VANCOUVER, Canada — In a country where 75% of families suffer from poverty, superstar Sadio Mane’s meteoric rise in the world of soccer in the past few years has been a shining beacon of hope for the people of Senegal. Recently earning a big money move to German giant Bayern Munich fresh off delivering the African Cup of Nations to the people of Senegal, Mane has dominated headlines. However, those headlines don’t just acknowledge his achievements on the pitch, but also the achievements of Mane’s philanthropic work in his home country of Senegal. Sadio Mane’s philanthropic work in Senegal over the years has seen many lasting impacts in the country, particularly in his native village of Bambali, where he provides monthly stipends of €70 to every family in the village. These are the impacts Sadio Mane’s philanthropic work has had on his home village of Bambali and the country of Senegal.
In 2019, Mane donated £250,000 to build a school in Bambali. Not stopping at the school’s construction, Mane takes an active role in promoting academic achievement in the school every year, regularly rewarding the best performing students with support such as laptops and monetary awards.
In Senegal where the literacy rate is almost 52% for those 15 and older, with areas such as Bambali see 38% of children out of school, having a national icon in Sadio Mane steeping in to not only provide the infrastructure and funding for education but a personal motivation for youth to dedicate themselves to it, gives a holistic benefit beyond the tangible benefits of Mane’s philanthropic work.
Mane’s Hospital Serving Senegal’s Villages
Among the greatest achievements of Mane’s philanthropic work in Senegal is the construction of a hospital in Bambali, in which he levied the government to provide personnel for and financially funded its construction. In June 2021, the soccer superstar met with Senegalese President Macky Sall to propose building a hospital in Bambali, which has little to no access to medical facilities, pledging $693,000 towards its construction.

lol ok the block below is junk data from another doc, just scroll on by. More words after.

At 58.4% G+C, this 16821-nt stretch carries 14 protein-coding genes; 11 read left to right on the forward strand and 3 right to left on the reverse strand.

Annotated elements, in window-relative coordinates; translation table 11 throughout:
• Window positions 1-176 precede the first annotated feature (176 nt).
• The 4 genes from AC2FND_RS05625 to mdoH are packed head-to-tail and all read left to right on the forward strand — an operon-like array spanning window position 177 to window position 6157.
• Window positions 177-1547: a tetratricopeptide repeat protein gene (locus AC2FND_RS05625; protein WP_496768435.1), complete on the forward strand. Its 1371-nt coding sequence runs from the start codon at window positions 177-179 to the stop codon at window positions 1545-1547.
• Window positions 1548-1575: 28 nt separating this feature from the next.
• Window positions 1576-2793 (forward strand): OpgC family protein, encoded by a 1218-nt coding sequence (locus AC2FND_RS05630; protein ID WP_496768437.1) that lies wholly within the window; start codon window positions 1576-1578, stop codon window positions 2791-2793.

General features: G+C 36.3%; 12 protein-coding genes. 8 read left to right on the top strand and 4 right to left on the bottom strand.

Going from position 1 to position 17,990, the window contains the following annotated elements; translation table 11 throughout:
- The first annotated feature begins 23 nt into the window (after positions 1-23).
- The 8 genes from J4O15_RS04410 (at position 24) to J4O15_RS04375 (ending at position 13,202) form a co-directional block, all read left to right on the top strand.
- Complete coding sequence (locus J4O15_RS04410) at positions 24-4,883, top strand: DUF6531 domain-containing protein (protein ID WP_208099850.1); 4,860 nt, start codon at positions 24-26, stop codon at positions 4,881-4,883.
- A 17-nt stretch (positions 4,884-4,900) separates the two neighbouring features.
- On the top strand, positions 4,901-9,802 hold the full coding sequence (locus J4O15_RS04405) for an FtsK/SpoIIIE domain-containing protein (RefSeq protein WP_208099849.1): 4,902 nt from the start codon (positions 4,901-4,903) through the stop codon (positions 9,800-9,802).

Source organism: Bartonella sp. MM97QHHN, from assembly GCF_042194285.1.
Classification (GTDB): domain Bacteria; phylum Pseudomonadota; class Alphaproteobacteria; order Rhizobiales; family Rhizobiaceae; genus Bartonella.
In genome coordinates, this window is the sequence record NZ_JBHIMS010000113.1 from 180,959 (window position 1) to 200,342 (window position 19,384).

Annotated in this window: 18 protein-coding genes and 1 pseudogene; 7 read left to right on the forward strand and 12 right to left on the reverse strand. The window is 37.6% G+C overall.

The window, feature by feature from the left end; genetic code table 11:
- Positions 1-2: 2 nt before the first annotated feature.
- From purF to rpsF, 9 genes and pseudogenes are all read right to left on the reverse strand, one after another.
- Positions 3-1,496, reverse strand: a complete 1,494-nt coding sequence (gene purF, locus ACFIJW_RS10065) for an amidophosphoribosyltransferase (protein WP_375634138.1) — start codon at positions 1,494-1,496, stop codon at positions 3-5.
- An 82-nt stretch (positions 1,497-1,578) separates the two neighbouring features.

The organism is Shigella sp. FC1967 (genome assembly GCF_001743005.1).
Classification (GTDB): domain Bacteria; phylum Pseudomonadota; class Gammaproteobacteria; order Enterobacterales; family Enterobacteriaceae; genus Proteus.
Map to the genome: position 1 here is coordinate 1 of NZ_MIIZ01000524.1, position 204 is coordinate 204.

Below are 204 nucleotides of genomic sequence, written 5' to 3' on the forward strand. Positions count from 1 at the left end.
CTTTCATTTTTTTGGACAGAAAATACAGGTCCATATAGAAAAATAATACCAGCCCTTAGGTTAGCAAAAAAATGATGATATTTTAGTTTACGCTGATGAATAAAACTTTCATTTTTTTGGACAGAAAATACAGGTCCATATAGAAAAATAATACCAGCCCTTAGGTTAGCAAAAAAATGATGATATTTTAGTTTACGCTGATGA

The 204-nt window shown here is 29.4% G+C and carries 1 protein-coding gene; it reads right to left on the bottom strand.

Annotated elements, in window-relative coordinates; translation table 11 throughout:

“The Liverpool striker has presented the Head of State with an ambitious plan to build a hospital in Bambali and is counting on state support for medical personnel,” the official account for the presidency tweeted.
Mane would go on to attend the opening of the hospital, which is stated to provide medical support and facilities not only to Bambali, but also to 34 surrounding villages. Where only 32% of rural households in Senegal have access to regular health care, the provision of a hospital specifically serving villages is monumental – and no one understands this more intimately than Sadio Mane himself.
“I remember my sister was also born at home because there is no hospital in our village,” he said in his biopic documentary “Sadio Mane, Made in Senegal.” “It was a really, really sad situation for everyone. I wanted to build one to give people hope.”
As a result of Mane’s personal experiences navigating poverty in his childhood and the birth of his sister, the hospital will house a dedicated maternity ward. Senegal suffers from a “maternal mortality rate of 315 deaths for every 100,000 births, compared to just 19 deaths per 100,000 births in the United States.” This issue is even worse in rural areas such as Bambali and the other villages the hospital will serve.
Empowering Young Women in Senegal
Mane’s philanthropic work has seen him become an ambassador for Right to Play, an international non-profit organization with a mission to empower vulnerable children. He has collaborated with the non-profit to provide equality and empowerment to young girls and women in Senegal, raising “awareness of the importance for both girls and boys to be able to access sport and education opportunities,” according to Right to Play’s website.
This work is crucial in Senegal where women face numerous forms of violence exacerbated by a lack of financial opportunity and education, where 35% of women are married by the age of 18 and “23% of women and girls aged 15-49 have been subjected to Female Genital Mutilation”.
Right to Play has established the Renforcement des Capacités des filles par le Sport et le Jeu (RECAF-Jeu) program, which will “use the power of sport and play to promote gender equality and the rights of adolescent girls and young women in the country” with Mane’s philanthropic work helping in its funding and administration.
A Testament to Effective and Holistic Philanthropy
Mane’s philanthropic work demonstrates how applying dedication to the fight against poverty through diligent and informed donations and projects can provide life-changing support. A model citizen and hero for Senegal, Mane’s philanthropic work continues to see his iconicity grow in Senegal, from his village of Bambali to the capital Dakar.
Mane’s philanthropic work stands testament to what a holistic approach to spending the wealth one might accumulate in life can do, where he stated it best: “Why would I want 10 Ferraris, 20 diamond watches, or two planes? What will these objects do for me and for the world? I was hungry and I had to work in the field; I survived hard times, played football barefooted, I did not have an education and many other things, but today with what I earn thanks to football, I can help my people. I built schools, a stadium, we provide clothes, shoes, food for people who are in extreme poverty. In addition, I give 70 euros per month to all people in a very poor region of Senegal which contributes to their family economy. I do not need to display luxury cars, luxury homes, trips and even planes. I prefer that my people receive a little of what life has given me”.
– Majeed Malhas